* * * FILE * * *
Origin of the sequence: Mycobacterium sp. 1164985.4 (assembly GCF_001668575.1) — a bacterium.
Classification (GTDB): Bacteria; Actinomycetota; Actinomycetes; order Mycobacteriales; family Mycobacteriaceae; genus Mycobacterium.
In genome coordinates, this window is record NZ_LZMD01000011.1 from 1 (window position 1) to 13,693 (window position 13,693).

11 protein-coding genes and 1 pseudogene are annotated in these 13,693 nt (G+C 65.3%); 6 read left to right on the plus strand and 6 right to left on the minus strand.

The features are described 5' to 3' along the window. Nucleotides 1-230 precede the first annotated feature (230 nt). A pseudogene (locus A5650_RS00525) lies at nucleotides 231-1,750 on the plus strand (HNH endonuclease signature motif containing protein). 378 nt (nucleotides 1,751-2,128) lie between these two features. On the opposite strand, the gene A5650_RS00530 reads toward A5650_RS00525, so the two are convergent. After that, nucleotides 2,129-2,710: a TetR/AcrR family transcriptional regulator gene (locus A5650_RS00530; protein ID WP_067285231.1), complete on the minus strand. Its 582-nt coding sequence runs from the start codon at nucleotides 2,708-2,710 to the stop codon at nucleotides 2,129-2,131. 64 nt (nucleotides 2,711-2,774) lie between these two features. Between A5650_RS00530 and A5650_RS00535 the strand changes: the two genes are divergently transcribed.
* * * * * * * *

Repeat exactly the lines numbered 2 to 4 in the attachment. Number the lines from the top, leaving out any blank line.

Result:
Classification (GTDB): Bacteria; Actinomycetota; Actinomycetes; order Mycobacteriales; family Mycobacteriaceae; genus Mycobacterium.
In genome coordinates, this window is record NZ_LZMD01000011.1 from 1 (window position 1) to 13,693 (window position 13,693).

11 protein-coding genes and 1 pseudogene are annotated in these 13,693 nt (G+C 65.3%); 6 read left to right on the plus strand and 6 right to left on the minus strand.